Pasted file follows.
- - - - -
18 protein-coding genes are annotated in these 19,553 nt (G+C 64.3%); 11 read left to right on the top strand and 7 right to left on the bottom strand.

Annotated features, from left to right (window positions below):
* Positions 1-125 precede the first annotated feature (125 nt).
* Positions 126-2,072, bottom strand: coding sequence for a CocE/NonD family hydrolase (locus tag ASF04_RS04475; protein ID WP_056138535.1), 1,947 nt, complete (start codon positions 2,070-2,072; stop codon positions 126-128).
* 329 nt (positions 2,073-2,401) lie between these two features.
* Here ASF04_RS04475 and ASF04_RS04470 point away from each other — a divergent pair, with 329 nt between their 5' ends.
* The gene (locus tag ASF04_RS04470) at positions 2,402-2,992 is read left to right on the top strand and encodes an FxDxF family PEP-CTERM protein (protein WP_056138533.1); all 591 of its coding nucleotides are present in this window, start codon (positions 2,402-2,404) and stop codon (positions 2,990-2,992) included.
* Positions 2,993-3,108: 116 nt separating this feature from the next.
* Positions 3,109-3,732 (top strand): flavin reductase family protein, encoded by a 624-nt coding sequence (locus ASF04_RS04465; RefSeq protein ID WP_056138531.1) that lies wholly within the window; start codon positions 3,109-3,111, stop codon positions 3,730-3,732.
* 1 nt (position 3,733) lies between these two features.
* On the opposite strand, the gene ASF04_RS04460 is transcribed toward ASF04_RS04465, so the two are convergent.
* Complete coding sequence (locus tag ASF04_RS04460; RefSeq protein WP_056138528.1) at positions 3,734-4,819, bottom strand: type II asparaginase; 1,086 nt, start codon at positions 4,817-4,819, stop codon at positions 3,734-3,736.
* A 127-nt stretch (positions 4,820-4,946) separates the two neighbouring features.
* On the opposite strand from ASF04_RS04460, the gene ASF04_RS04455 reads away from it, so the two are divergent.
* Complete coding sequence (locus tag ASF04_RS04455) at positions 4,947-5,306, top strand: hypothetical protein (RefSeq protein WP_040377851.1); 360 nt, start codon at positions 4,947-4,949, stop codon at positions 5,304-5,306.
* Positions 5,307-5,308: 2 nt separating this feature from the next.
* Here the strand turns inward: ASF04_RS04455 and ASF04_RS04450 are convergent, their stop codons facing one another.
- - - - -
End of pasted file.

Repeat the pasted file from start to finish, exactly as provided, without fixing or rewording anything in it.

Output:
18 protein-coding genes are annotated in these 19,553 nt (G+C 64.3%); 11 read left to right on the top strand and 7 right to left on the bottom strand.

Annotated features, from left to right (window positions below):
* Positions 1-125 precede the first annotated feature (125 nt).
* Positions 126-2,072, bottom strand: coding sequence for a CocE/NonD family hydrolase (locus tag ASF04_RS04475; protein ID WP_056138535.1), 1,947 nt, complete (start codon positions 2,070-2,072; stop codon positions 126-128).
* 329 nt (positions 2,073-2,401) lie between these two features.
* Here ASF04_RS04475 and ASF04_RS04470 point away from each other — a divergent pair, with 329 nt between their 5' ends.
* The gene (locus tag ASF04_RS04470) at positions 2,402-2,992 is read left to right on the top strand and encodes an FxDxF family PEP-CTERM protein (protein WP_056138533.1); all 591 of its coding nucleotides are present in this window, start codon (positions 2,402-2,404) and stop codon (positions 2,990-2,992) included.
* Positions 2,993-3,108: 116 nt separating this feature from the next.
* Positions 3,109-3,732 (top strand): flavin reductase family protein, encoded by a 624-nt coding sequence (locus ASF04_RS04465; RefSeq protein ID WP_056138531.1) that lies wholly within the window; start codon positions 3,109-3,111, stop codon positions 3,730-3,732.
* 1 nt (position 3,733) lies between these two features.
* On the opposite strand, the gene ASF04_RS04460 is transcribed toward ASF04_RS04465, so the two are convergent.
* Complete coding sequence (locus tag ASF04_RS04460; RefSeq protein WP_056138528.1) at positions 3,734-4,819, bottom strand: type II asparaginase; 1,086 nt, start codon at positions 4,817-4,819, stop codon at positions 3,734-3,736.
* A 127-nt stretch (positions 4,820-4,946) separates the two neighbouring features.
* On the opposite strand from ASF04_RS04460, the gene ASF04_RS04455 reads away from it, so the two are divergent.
* Complete coding sequence (locus tag ASF04_RS04455) at positions 4,947-5,306, top strand: hypothetical protein (RefSeq protein WP_040377851.1); 360 nt, start codon at positions 4,947-4,949, stop codon at positions 5,304-5,306.
* Positions 5,307-5,308: 2 nt separating this feature from the next.
* Here the strand turns inward: ASF04_RS04455 and ASF04_RS04450 are convergent, their stop codons facing one another.